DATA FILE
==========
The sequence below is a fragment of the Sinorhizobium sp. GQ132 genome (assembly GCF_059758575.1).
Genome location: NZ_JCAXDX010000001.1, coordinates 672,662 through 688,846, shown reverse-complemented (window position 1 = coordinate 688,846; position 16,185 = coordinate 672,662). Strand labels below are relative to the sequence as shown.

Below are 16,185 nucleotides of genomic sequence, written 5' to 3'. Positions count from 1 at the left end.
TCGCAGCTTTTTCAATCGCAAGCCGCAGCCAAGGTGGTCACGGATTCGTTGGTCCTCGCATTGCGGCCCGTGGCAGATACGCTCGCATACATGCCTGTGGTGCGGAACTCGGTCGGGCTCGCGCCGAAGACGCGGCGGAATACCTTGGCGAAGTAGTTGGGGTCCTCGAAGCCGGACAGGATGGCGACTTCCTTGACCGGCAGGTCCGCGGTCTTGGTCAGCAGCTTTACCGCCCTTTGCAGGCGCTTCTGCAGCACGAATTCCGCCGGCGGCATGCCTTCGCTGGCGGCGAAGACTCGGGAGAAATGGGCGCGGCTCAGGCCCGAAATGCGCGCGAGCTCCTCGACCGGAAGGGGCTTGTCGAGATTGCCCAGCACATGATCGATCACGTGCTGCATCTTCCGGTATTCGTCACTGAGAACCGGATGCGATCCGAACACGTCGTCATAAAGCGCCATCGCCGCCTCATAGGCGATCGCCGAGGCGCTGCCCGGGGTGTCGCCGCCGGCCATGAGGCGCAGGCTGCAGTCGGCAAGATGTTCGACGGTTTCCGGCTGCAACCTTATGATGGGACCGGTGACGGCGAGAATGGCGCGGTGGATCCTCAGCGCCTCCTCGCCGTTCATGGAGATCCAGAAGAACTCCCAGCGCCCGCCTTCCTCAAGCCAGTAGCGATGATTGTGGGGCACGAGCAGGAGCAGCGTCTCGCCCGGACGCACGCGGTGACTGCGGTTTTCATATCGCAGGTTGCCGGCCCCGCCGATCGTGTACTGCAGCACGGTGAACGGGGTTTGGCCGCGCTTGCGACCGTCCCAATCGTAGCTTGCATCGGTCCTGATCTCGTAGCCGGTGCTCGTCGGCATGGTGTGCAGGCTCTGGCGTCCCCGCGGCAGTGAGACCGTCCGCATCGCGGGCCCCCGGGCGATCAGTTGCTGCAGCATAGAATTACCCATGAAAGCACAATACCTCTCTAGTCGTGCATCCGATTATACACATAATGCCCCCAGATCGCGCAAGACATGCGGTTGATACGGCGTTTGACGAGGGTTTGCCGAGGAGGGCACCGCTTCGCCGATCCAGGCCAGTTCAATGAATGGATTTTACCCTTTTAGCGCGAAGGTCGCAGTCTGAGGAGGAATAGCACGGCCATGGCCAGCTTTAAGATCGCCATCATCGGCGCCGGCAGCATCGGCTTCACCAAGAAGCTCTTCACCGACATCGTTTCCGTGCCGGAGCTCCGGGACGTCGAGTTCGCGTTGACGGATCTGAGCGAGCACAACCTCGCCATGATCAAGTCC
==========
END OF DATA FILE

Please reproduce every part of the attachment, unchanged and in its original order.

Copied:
The sequence below is a fragment of the Sinorhizobium sp. GQ132 genome (assembly GCF_059758575.1).
Genome location: NZ_JCAXDX010000001.1, coordinates 672,662 through 688,846, shown reverse-complemented (window position 1 = coordinate 688,846; position 16,185 = coordinate 672,662). Strand labels below are relative to the sequence as shown.

Below are 16,185 nucleotides of genomic sequence, written 5' to 3'. Positions count from 1 at the left end.
TCGCAGCTTTTTCAATCGCAAGCCGCAGCCAAGGTGGTCACGGATTCGTTGGTCCTCGCATTGCGGCCCGTGGCAGATACGCTCGCATACATGCCTGTGGTGCGGAACTCGGTCGGGCTCGCGCCGAAGACGCGGCGGAATACCTTGGCGAAGTAGTTGGGGTCCTCGAAGCCGGACAGGATGGCGACTTCCTTGACCGGCAGGTCCGCGGTCTTGGTCAGCAGCTTTACCGCCCTTTGCAGGCGCTTCTGCAGCACGAATTCCGCCGGCGGCATGCCTTCGCTGGCGGCGAAGACTCGGGAGAAATGGGCGCGGCTCAGGCCCGAAATGCGCGCGAGCTCCTCGACCGGAAGGGGCTTGTCGAGATTGCCCAGCACATGATCGATCACGTGCTGCATCTTCCGGTATTCGTCACTGAGAACCGGATGCGATCCGAACACGTCGTCATAAAGCGCCATCGCCGCCTCATAGGCGATCGCCGAGGCGCTGCCCGGGGTGTCGCCGCCGGCCATGAGGCGCAGGCTGCAGTCGGCAAGATGTTCGACGGTTTCCGGCTGCAACCTTATGATGGGACCGGTGACGGCGAGAATGGCGCGGTGGATCCTCAGCGCCTCCTCGCCGTTCATGGAGATCCAGAAGAACTCCCAGCGCCCGCCTTCCTCAAGCCAGTAGCGATGATTGTGGGGCACGAGCAGGAGCAGCGTCTCGCCCGGACGCACGCGGTGACTGCGGTTTTCATATCGCAGGTTGCCGGCCCCGCCGATCGTGTACTGCAGCACGGTGAACGGGGTTTGGCCGCGCTTGCGACCGTCCCAATCGTAGCTTGCATCGGTCCTGATCTCGTAGCCGGTGCTCGTCGGCATGGTGTGCAGGCTCTGGCGTCCCCGCGGCAGTGAGACCGTCCGCATCGCGGGCCCCCGGGCGATCAGTTGCTGCAGCATAGAATTACCCATGAAAGCACAATACCTCTCTAGTCGTGCATCCGATTATACACATAATGCCCCCAGATCGCGCAAGACATGCGGTTGATACGGCGTTTGACGAGGGTTTGCCGAGGAGGGCACCGCTTCGCCGATCCAGGCCAGTTCAATGAATGGATTTTACCCTTTTAGCGCGAAGGTCGCAGTCTGAGGAGGAATAGCACGGCCATGGCCAGCTTTAAGATCGCCATCATCGGCGCCGGCAGCATCGGCTTCACCAAGAAGCTCTTCACCGACATCGTTTCCGTGCCGGAGCTCCGGGACGTCGAGTTCGCGTTGACGGATCTGAGCGAGCACAACCTCGCCATGATCAAGTCC